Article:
Seven Rakish Formula One drivers

F1 is back this weekend in Bahrain. Old battles will simmer again, while new ones will spruce up. But it's nothing new in F1, the sport is famous for its charismatic and competitive drivers, and when it dovetails with the verve and glamour that the crowds bring, you get a truly blazing atmosphere.
Seven Rakish Formula One drivers
The high-octane world of F1 is a rondure of risk, danger and skill. It magnetises a likeminded, thrill-seeking audience who relish in the glitz and glamour that is a derivative of the consequence of the sports wide-ranging lucrative appeal. Picturesque racetracks, fast luxury sports cars, generous sponsors and royalty involvement are just a few of the sports ingredients that manifests hedonism, splendour and indulgence. Now commercialised on a stratospheric scale, the top tier of the single-seat sport has always been synonymous with style, particularly through the audacious and charismatic drivers who perform the unthinkable on and off the track. It is why the crème-de-la-crème of the stylish elite, from Hollywood, royalty, politicians and corporators want to join in for the ride. Controversy is still simmering after Max Verstappen passed Lewis Hamilton to decide last year's F1 title on the last lap in Abu Dhabi. With what feels like a short turnaround – the first race of 2022 kicks off in Bahrain this weekend. To make matters more interesting after the Abu Dhabi fall out, there has been a radical overhaul in rules and regulations surrounding the cars. And British-Belgian driver Lando Norris believes he is ready to go toe-to-toe with Hamilton and Verstappen at the top of F1, starting the dethronement this weekend at the Bahrain Grand Prix.

Sir Lewis Hamilton

A former cover star of The Rake, Hamilton delved into his pathological fearlessness to writer Nick Scott. “I’d definitely say, as well as in the racing space, that’s generally been my character my whole life. I skydive, I’m super adventurous, and of course my whole life has been taking risks. When it comes to being in the car, fear has never been an issue for me. I’d like to think that’s a good trait in me. With over 100 race wins, more than Michael Schumacher it would be hard to argue this trait hasn’t served him well. In a class of his own in terms of racing statistics, it is outside of the sport he is equally revered. So prominent has he become through his environmental and social activism, and exploits in music and fashion, Hamilton was listed in the 2020 issue of Time as one of the 100 most influential people globally, and knighted in the 2021 New Years Honours.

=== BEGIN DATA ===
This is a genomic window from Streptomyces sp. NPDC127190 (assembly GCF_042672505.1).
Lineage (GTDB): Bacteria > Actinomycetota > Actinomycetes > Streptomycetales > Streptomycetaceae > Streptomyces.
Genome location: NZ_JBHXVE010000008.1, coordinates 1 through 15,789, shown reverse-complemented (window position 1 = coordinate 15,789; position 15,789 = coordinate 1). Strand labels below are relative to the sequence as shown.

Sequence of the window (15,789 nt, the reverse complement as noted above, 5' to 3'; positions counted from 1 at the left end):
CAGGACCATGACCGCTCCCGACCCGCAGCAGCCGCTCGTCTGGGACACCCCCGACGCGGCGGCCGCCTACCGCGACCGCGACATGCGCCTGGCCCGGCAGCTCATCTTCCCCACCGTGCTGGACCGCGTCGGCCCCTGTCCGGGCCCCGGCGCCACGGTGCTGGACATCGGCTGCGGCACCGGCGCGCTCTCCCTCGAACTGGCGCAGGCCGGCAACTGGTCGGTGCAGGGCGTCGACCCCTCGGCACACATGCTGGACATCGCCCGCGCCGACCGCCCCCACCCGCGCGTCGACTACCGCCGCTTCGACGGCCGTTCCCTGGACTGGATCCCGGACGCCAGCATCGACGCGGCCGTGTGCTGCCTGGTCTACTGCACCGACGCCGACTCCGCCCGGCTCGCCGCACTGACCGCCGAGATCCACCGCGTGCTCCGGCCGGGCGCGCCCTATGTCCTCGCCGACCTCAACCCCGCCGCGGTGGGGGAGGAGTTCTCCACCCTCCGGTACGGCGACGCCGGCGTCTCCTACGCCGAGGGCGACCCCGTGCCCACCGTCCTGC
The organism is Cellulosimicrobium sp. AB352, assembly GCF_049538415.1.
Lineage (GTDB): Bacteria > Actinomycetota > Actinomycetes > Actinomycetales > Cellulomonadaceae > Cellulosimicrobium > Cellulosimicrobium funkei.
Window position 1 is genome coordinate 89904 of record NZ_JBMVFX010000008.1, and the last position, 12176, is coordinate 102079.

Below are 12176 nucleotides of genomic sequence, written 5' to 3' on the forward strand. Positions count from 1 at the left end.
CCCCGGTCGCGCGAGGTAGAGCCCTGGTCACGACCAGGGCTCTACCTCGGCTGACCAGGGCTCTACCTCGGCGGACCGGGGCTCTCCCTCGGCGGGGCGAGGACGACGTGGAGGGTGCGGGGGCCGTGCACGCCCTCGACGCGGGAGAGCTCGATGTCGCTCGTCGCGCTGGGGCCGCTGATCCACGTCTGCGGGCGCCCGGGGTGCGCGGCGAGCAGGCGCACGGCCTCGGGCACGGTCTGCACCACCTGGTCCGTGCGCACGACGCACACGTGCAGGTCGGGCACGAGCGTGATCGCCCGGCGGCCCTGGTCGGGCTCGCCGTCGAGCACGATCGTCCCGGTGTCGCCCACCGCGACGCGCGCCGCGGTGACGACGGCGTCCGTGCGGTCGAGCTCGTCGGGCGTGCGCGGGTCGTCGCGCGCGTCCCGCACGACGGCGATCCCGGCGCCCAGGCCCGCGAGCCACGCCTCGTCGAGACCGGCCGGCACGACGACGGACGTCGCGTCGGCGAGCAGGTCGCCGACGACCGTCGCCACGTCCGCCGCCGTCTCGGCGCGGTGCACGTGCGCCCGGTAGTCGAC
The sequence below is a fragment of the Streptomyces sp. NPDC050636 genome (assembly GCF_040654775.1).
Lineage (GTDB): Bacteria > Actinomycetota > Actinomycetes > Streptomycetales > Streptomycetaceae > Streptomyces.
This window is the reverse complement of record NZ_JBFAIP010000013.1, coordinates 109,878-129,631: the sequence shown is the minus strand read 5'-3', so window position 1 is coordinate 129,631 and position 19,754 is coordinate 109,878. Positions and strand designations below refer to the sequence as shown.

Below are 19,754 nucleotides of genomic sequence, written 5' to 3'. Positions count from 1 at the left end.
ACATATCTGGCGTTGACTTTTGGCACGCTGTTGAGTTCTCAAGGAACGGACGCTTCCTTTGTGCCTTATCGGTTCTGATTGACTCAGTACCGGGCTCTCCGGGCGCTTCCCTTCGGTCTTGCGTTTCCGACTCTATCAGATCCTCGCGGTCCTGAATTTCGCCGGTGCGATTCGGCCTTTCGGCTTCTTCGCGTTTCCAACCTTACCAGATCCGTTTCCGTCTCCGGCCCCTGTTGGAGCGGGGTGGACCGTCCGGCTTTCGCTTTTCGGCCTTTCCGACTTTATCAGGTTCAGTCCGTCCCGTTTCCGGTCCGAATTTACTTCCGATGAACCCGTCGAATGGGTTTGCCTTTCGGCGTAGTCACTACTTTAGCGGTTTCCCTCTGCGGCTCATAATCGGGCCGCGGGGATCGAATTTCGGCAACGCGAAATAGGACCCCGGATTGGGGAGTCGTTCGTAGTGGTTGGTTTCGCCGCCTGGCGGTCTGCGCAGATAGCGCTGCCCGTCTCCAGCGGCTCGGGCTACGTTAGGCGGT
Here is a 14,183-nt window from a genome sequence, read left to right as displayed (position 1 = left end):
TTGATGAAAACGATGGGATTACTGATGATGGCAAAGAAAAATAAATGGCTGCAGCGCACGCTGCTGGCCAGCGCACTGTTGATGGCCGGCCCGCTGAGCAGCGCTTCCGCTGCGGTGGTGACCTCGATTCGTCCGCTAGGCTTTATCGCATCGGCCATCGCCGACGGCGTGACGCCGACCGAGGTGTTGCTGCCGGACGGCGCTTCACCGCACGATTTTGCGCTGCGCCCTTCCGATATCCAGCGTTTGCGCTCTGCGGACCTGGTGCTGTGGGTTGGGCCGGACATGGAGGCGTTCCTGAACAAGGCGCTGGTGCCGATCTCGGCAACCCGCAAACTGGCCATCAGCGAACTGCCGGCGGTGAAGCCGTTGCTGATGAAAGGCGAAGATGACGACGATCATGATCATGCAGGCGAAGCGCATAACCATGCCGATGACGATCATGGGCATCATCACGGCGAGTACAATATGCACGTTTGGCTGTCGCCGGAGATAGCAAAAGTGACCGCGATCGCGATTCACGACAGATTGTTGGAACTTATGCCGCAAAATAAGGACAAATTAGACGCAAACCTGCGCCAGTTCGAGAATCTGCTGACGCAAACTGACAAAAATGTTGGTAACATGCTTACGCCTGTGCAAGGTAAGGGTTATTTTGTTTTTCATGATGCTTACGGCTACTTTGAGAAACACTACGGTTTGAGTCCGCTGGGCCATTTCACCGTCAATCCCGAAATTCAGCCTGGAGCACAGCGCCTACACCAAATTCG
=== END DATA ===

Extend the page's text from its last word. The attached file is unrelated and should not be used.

Lewis Hamilton of Great Britain and McLaren-Mercedes in the pits during Formula One testing at the Circuit De Jerez on February 6, 2007 in Jerez de la Frontera, Spain. (Photo by Mark Thompson/Getty Images)


Mario Andretti

Italian-born Andretti, was named US driver of the year in three different decades (1967, 1978 and 1984) and was crowned F1 champion in 1978, in the iconic Lotus 79. He personified the American Dream and demonstrated incredible longevity in one of the most dangerous eras in motor racing, across a number of classes. This heroic career, his heart-on-sleeve attitude and his handsome, clean-shaven face – bar one sideburned period in the 1970s – made him hugely popular.